“The Road to Jericho,” Tambuli, June 1993, 16
My father worked long and hard practically every day of his life. I’m certain that on the Sabbath he would have enjoyed just being at home. Rather, he visited elderly family members and brought cheer into their lives.
One was his uncle, who was crippled by arthritis so severe that he could not walk or care for himself. On a Sunday afternoon Dad would say to me, “Come along, Tommy; let’s take Uncle Elias for a short drive.”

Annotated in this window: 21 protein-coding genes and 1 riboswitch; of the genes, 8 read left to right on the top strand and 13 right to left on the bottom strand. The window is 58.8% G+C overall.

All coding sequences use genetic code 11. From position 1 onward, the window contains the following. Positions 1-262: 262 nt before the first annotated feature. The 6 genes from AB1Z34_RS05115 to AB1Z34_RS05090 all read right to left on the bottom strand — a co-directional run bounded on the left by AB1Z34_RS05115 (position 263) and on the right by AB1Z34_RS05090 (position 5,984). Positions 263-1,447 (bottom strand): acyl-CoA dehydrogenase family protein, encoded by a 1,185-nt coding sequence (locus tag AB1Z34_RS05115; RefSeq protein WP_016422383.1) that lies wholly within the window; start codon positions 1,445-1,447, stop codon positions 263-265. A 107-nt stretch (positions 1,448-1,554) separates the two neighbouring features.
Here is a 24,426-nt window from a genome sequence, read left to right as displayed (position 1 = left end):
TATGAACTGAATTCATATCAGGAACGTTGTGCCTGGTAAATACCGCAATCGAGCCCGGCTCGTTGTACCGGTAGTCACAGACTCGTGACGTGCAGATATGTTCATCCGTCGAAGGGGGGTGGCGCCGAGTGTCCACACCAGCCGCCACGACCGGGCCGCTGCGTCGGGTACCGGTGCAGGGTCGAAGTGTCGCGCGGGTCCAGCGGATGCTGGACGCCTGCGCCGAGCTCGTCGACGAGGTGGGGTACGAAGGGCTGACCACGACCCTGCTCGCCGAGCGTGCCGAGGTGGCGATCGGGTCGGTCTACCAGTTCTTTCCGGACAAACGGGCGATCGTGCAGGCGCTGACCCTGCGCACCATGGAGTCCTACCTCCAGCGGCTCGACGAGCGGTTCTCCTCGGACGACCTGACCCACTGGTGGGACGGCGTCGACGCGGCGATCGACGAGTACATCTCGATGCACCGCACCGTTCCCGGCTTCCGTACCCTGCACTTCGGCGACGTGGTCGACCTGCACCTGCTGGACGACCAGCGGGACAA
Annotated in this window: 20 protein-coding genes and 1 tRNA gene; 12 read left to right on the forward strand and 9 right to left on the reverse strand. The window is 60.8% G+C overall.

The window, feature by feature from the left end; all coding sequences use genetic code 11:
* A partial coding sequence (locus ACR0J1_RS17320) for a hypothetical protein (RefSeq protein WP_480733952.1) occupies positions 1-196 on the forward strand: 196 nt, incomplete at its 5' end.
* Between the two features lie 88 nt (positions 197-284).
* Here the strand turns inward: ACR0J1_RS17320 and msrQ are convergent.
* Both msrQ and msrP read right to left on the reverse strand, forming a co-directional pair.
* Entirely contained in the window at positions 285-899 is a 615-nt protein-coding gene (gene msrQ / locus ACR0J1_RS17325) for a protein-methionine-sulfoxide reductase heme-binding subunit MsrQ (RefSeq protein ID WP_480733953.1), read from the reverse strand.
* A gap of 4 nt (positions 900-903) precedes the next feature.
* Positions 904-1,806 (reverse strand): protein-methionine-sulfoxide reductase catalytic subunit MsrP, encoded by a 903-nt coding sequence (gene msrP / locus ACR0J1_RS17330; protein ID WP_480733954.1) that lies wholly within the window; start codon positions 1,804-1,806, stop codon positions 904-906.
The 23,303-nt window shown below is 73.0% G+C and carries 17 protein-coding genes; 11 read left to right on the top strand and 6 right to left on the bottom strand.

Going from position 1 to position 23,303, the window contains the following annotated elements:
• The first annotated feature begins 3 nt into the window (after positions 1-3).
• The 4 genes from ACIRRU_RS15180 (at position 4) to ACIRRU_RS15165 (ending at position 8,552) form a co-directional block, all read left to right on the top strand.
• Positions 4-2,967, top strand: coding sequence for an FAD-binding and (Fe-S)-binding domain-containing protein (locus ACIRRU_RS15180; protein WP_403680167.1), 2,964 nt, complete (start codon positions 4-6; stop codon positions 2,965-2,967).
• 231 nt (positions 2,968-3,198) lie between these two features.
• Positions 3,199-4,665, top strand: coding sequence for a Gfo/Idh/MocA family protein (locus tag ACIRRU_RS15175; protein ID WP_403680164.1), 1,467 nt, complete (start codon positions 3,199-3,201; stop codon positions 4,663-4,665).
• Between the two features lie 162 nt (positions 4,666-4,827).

Boarding the old 1928 Oldsmobile, we would proceed to Eighth West, where, at the home of Uncle Elias, I would wait in the car while Dad went inside. Soon he would emerge from the house, carrying his crippled uncle in his arms like a china doll. I then would open the door and watch how tenderly and with what affection my father would place Uncle Elias in the front seat so that he would have a fine view, while I occupied the rear seat.
The drive was brief and the conversation limited, but oh, what a legacy of love! Father never read to me from the Bible about the good Samaritan. Rather, he took me with him and Uncle Elias in that old 1928 Oldsmobile along the road to Jericho.